To worsen the situation, tribalism has come to the fore again in Nigerian politics. Many within the ruling party, mostly northerners, believe that President Jonathan should not run in 2015 because he would be violating the north-south rotation agreement encoded in the party manifesto. However, president Jonathan has only served one term and would not be in violation of the constitution if he chose to run again in 2015. Many predict that should he choose to run, the northern party members will do their utmost to disrupt proceedings come election time. These are clear signs that the government is losing its legitimacy at an alarming rate.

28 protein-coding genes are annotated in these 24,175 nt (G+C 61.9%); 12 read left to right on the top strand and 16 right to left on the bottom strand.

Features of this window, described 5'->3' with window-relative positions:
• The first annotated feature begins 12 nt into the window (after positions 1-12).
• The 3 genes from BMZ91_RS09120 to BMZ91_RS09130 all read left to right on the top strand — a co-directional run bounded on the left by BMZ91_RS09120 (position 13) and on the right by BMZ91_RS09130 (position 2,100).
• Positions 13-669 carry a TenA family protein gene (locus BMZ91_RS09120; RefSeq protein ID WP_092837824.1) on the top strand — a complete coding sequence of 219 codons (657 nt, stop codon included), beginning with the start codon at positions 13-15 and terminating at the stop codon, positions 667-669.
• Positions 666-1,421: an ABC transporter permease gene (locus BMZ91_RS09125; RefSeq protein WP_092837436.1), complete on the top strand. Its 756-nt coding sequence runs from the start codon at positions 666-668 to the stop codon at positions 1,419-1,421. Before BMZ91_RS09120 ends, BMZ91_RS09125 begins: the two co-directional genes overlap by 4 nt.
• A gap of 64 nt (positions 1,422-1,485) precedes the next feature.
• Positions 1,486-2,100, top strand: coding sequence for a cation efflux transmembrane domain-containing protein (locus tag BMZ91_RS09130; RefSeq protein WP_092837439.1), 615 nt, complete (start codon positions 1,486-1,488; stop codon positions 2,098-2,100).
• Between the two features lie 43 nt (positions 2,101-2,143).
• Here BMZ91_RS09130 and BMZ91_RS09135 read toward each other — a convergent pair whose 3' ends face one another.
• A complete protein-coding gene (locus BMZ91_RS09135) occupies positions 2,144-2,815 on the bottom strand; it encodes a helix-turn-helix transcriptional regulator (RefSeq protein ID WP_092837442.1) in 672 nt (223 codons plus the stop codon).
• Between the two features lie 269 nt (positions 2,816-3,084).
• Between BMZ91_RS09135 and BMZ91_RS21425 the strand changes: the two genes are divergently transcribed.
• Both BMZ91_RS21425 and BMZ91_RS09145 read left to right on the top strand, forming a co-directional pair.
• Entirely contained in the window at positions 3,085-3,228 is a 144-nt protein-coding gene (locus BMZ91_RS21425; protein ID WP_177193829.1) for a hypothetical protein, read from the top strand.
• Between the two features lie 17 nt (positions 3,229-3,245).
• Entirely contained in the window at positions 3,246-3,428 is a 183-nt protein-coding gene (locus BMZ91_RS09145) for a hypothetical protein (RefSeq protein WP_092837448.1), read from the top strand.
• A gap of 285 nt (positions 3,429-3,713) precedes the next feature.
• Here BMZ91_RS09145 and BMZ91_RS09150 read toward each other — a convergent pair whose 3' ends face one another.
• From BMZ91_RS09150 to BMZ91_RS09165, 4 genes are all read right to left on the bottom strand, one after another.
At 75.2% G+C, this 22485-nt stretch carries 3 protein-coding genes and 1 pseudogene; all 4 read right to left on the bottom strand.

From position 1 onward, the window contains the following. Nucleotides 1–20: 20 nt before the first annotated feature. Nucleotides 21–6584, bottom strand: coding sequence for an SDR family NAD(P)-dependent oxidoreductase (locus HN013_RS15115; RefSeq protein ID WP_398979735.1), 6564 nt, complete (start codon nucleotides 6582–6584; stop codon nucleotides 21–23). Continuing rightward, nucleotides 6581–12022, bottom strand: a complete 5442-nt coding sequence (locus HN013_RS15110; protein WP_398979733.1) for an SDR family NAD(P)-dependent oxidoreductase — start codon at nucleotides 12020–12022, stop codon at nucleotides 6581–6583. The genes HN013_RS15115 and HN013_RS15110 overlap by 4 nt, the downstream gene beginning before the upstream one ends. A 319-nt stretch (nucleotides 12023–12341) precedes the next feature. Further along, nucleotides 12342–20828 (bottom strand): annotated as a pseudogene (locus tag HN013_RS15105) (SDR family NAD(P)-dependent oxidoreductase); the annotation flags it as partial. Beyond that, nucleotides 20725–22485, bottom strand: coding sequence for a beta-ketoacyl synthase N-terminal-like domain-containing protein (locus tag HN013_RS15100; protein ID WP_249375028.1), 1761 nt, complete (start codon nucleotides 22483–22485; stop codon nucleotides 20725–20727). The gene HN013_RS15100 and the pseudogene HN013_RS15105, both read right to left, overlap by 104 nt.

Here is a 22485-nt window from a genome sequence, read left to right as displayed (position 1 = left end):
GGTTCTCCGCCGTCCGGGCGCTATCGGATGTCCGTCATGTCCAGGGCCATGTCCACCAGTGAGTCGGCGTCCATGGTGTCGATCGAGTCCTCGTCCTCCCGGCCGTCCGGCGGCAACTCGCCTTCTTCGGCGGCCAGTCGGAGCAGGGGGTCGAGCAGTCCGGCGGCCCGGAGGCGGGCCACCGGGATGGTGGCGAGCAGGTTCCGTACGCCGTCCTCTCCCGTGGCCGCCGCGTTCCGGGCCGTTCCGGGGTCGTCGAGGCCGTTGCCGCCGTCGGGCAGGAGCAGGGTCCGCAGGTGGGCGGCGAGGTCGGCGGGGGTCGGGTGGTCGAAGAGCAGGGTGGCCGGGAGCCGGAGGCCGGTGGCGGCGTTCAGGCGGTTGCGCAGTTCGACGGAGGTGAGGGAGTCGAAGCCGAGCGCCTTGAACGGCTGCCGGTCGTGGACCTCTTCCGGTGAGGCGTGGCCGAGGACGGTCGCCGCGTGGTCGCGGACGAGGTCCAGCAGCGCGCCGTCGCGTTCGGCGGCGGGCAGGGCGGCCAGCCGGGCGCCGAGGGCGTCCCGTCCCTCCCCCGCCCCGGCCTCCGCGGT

Despite all the aforementioned, Nigeria’s image in the international community remains its redeeming quality. It is still enough to plant doubt in the minds of many as to Nigeria’s chances of being a failed state any time soon. Nigeria remains the regional power in West Africa and is the leader in ECOWAS. Nigeria is about to take its seat on the UN Security Council for the fourth time and many view Nigeria as vital to fighting the new terrorist wave spreading into sub-Saharan Africa. The Nigerian government is still more than capable of carrying out its full duties as a member of the international community. This does not look under threat any time soon as, Nigeria is one of the most respected African countries in the international community.

Oluwaseun Onasanya
Oluwaseun Onasanya was the program editor for Expanding Community. He is an Honours B.A graduate in International Relations and History from the University of Toronto. His interests include Conflict Analysis and Resolution, International Political Economy, International Law and 19th and 20th Century European History. He hopes to continue his studies in International Relations at the graduate level.